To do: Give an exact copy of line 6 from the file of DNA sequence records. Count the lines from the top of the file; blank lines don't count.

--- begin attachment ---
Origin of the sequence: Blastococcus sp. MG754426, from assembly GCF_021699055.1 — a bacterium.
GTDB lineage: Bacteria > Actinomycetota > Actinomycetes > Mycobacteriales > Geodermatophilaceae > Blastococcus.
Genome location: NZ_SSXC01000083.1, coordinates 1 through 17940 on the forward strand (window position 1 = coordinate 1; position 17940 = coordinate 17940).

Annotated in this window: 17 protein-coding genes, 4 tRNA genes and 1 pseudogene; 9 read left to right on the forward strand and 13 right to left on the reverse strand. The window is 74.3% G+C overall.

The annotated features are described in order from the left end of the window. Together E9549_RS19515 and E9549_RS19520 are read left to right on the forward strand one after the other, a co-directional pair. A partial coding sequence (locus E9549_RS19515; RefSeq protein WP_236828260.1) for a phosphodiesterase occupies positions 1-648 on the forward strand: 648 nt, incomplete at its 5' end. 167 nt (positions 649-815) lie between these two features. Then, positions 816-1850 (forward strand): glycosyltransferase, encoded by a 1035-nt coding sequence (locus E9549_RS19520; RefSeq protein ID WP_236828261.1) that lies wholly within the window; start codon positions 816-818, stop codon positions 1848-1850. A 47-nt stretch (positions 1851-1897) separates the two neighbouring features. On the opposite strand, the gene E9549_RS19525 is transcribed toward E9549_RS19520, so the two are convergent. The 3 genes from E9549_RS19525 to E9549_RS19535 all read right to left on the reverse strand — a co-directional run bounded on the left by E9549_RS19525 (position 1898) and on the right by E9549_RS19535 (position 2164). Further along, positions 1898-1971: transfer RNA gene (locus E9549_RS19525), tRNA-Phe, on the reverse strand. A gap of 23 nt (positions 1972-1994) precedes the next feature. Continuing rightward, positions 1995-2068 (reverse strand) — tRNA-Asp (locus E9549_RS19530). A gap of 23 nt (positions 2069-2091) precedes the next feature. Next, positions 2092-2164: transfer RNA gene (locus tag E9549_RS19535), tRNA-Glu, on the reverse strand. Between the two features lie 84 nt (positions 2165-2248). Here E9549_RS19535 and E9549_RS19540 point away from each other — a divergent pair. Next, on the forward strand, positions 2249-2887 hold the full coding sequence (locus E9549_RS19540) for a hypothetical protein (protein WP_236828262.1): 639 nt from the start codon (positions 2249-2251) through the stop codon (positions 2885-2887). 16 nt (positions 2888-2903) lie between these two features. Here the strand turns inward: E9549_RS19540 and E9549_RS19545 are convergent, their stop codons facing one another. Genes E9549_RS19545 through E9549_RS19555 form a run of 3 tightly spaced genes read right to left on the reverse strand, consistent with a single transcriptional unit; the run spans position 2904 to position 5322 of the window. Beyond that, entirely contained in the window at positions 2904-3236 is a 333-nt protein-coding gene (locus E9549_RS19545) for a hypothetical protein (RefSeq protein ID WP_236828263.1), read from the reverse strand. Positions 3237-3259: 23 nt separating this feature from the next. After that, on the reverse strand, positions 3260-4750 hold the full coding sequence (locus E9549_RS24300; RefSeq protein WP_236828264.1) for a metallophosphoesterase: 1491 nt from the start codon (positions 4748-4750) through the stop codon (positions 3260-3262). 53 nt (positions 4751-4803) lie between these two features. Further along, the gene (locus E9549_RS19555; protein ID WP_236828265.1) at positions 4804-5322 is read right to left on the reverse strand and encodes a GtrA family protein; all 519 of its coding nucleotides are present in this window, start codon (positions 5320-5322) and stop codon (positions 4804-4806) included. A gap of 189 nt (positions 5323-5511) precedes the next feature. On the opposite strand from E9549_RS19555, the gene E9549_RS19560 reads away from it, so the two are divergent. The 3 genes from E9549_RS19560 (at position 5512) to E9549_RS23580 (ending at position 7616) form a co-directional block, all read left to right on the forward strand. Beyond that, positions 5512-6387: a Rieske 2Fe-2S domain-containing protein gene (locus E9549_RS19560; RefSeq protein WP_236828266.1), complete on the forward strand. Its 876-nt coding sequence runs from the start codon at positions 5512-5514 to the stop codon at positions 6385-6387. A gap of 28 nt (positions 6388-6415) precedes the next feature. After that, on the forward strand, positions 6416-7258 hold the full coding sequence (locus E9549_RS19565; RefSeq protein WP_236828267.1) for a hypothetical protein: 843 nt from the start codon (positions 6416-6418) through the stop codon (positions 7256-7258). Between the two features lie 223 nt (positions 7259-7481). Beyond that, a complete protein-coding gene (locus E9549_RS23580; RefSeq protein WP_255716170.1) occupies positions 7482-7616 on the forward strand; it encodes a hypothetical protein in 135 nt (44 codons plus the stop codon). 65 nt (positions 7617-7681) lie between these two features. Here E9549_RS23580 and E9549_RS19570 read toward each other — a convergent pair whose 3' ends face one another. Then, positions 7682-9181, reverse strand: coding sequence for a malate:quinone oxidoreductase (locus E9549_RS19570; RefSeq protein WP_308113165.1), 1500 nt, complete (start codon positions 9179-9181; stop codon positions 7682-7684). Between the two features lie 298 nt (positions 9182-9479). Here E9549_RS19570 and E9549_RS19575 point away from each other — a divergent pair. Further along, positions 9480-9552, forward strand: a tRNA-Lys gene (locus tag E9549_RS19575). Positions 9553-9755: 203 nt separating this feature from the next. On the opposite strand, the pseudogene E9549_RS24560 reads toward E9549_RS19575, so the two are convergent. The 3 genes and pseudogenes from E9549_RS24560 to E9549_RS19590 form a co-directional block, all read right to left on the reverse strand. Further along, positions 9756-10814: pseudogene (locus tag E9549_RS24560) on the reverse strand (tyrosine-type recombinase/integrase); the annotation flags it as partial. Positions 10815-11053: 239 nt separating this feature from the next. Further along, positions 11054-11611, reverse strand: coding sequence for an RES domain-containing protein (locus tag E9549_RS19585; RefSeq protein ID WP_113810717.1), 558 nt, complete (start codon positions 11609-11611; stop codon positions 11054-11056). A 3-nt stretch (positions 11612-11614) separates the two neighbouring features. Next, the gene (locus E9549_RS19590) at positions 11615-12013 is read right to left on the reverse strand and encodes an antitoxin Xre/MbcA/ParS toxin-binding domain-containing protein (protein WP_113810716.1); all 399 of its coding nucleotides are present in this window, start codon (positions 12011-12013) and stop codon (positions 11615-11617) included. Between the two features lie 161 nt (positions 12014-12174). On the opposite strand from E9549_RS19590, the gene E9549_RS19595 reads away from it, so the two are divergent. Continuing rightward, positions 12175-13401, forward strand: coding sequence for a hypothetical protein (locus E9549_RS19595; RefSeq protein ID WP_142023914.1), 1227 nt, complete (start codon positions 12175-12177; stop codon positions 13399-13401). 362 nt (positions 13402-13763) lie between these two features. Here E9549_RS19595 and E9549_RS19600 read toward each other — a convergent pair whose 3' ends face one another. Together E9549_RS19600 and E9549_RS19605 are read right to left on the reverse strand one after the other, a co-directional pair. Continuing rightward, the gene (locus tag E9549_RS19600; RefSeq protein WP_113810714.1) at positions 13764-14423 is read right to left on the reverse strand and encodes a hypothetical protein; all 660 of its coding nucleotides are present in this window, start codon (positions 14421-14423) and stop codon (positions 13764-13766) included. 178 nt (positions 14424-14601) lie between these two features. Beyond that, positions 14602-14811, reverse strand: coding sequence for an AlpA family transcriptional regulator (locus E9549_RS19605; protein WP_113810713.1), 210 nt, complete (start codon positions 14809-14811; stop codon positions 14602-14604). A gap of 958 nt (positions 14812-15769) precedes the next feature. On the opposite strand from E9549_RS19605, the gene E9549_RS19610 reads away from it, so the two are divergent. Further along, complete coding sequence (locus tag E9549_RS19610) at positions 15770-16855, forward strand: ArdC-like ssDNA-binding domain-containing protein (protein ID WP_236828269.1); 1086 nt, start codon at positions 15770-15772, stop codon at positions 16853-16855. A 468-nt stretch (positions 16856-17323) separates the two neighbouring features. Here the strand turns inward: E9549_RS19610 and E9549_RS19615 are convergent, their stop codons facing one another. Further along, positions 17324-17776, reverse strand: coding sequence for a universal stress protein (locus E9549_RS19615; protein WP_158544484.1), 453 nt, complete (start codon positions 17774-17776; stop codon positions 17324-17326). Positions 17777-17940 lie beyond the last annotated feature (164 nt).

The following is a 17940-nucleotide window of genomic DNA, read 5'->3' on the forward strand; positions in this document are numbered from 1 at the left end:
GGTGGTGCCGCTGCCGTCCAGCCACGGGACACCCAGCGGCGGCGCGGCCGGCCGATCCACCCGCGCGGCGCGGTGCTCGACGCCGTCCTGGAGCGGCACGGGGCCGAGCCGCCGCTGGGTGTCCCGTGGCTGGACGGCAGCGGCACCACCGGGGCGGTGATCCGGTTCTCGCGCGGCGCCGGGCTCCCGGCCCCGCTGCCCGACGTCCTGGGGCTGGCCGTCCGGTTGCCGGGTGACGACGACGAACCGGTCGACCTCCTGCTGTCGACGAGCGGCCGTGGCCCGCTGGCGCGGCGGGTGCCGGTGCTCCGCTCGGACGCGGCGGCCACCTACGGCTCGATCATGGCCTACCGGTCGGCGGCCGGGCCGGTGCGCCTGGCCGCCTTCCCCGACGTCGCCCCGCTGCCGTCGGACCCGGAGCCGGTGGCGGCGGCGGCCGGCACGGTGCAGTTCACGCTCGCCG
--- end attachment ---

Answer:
The following is a 17940-nucleotide window of genomic DNA, read 5'->3' on the forward strand; positions in this document are numbered from 1 at the left end: